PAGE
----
An Ohio newspaper is trying to obtain transcripts of the testimony of Sandusky High School employees in a racial-harassment lawsuit brought by the family of two bullied girls. The school district settled the case in September 2014, paying the family $110,000.
But a federal magistrate judge sealed the deposition transcripts, citing the Family Educational Rights and Privacy Act. The judge told the Register he has never read the depositions, but he assumes they contain “great measures of FERPA-protected material.”
Source: Sandusky Register, “Jayda won, but they hide documents,” (11/26/2014)
Former SPLC Executive Director Frank LoMonte: While Judge Knepp’s position isn’t entirely unsympathetic – the testimony probably does include the names of kids accused of bullying 16-year-old Jayda Jackson – it’s a certainty that the depositions do not contain “great measures of FERPA-protected material.”
Because they don’t contain any FERPA-protected material.
Because there is no such thing as FERPA-protected material.
As the U.S. Department of Education has explained, FERPA doesn’t protect information; it protects records. Records maintained in a school’s central office as part of an individual student’s permanent file.
School employees might have brought school records to the depositions, or might have been shown school records as lawyers asked questions during the deposition. But even then, the subsequent release of information from those records wouldn’t violate FERPA, for at least two reasons.
First, if actual FERPA records were produced for use in the Jackson family’s lawsuit, they were produced in response to a subpoena. And the FERPA statute says, in so many words, that producing records in response to a subpoena is allowed. See 20 U.S.C. Sec. 1232g(b)(2)(B).
Second, FERPA forbids the release of education records by educational institutions – that is, by schools, colleges, districts, state education departments and other recipients of federal education funding.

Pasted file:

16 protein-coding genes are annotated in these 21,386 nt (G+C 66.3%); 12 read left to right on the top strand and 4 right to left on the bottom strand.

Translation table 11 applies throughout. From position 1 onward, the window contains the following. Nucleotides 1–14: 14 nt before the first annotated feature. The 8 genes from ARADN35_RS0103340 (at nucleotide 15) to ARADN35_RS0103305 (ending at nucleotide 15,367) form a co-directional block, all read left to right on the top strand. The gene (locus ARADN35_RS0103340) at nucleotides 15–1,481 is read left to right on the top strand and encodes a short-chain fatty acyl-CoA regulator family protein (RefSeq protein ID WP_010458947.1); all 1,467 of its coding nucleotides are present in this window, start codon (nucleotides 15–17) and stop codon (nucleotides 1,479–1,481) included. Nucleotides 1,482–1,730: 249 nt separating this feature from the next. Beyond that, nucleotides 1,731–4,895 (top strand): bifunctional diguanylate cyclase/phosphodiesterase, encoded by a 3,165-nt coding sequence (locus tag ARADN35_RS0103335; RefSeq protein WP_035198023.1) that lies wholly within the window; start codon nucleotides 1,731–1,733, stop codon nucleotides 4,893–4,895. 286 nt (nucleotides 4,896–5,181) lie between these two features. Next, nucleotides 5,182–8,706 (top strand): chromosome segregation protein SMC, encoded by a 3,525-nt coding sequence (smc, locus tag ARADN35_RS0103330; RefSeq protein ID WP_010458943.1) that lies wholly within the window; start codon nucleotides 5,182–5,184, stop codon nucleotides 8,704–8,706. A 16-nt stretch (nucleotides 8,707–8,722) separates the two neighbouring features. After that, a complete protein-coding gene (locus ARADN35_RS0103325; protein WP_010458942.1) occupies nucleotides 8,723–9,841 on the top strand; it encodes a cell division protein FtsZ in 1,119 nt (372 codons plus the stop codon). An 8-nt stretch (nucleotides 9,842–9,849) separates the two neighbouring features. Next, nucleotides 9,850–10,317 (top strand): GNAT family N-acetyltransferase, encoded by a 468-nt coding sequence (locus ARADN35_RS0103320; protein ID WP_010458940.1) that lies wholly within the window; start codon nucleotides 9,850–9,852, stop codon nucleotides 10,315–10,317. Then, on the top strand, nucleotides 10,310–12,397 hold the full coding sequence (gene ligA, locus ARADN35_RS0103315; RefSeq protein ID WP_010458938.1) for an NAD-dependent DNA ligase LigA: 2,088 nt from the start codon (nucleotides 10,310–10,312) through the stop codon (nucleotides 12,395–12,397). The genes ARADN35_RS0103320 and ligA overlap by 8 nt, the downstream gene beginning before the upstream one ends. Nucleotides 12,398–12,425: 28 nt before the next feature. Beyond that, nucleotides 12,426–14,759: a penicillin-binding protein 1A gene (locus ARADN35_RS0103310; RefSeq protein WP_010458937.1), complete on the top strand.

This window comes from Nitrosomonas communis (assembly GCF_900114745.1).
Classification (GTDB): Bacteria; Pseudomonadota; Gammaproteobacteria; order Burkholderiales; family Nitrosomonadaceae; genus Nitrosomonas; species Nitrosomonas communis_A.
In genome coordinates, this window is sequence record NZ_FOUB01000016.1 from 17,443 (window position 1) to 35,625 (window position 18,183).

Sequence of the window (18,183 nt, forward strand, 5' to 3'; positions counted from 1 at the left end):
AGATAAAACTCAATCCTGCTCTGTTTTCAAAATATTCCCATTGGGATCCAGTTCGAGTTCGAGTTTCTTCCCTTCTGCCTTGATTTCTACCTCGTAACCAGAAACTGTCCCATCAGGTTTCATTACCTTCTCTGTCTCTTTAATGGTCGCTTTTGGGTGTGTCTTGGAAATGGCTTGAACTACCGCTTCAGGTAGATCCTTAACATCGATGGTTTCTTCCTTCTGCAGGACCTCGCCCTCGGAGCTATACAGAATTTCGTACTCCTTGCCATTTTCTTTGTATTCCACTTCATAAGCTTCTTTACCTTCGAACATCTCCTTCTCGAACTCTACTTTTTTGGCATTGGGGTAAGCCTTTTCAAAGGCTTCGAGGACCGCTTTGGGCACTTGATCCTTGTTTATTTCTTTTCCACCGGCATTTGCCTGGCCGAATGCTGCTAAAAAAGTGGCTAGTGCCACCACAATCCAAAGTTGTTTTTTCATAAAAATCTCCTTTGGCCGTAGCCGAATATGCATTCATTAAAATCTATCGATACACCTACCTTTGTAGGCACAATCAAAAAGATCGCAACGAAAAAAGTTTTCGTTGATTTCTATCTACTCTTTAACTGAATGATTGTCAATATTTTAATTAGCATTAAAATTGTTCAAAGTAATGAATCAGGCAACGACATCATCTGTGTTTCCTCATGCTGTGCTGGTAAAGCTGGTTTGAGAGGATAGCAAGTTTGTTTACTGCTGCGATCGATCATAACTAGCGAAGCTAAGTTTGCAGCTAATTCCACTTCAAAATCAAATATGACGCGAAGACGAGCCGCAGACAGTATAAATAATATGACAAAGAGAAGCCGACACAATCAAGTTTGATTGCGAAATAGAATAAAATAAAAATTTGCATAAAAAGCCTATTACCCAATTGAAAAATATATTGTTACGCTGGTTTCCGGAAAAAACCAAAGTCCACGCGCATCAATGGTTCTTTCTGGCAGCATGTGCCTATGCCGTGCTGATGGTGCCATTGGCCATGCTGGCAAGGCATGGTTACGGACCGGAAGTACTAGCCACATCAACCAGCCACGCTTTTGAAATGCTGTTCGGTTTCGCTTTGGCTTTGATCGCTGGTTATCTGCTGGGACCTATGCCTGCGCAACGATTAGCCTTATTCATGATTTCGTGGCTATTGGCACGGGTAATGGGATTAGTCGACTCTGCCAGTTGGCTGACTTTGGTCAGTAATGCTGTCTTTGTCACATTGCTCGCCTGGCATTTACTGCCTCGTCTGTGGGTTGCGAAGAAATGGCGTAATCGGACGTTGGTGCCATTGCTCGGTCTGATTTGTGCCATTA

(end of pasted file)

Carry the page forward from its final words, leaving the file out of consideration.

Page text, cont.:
The U.S. District Court for the Northern District of Ohio is not a recipient of federal education funding. So Judge Knepp is incapable of violating FERPA, no matter how hard he tries.
What Judge Knepp may have inartfully meant (thus earning him a forgiving Two-Arne rating here), is that court records can be withheld from public disclosure in unusual circumstances if they contain highly embarrassing personal information.
While the Supreme Court affirmed in 1978 that court records are presumed to be open to public inspection, it’s possible to override that preemption of openness if a judge makes the finding that disclosure is so harmful to individuals identified in them that the harm outweighs the public’s right to know.
Before refusing to open the depositions to public inspection, the judge should have gone through that First Amendment balancing exercise. And that would have required the judge to actually read the records, instead of just assuming they contain “great measures of FERPA-protected material.” (A factor weighing in favor of non-disclosure is that counsel for all parties in the Jackson case apparently agreed to a confidentiality order. So the judge may have reached the right outcome – for the wrong reason.)
Because there’s no indication that the judge actually balanced the interests of disclosure versus privacy, the ruling would be vulnerable on appeal if challenged. In any event, FERPA belongs nowhere in the conversation. A federal judge can’t violate FERPA, nor can a school be penalized under FERPA for the involuntary release of testimony – by a different branch of government – that the school did its best to keep confidential.
We rate this: a questionable use of FERPA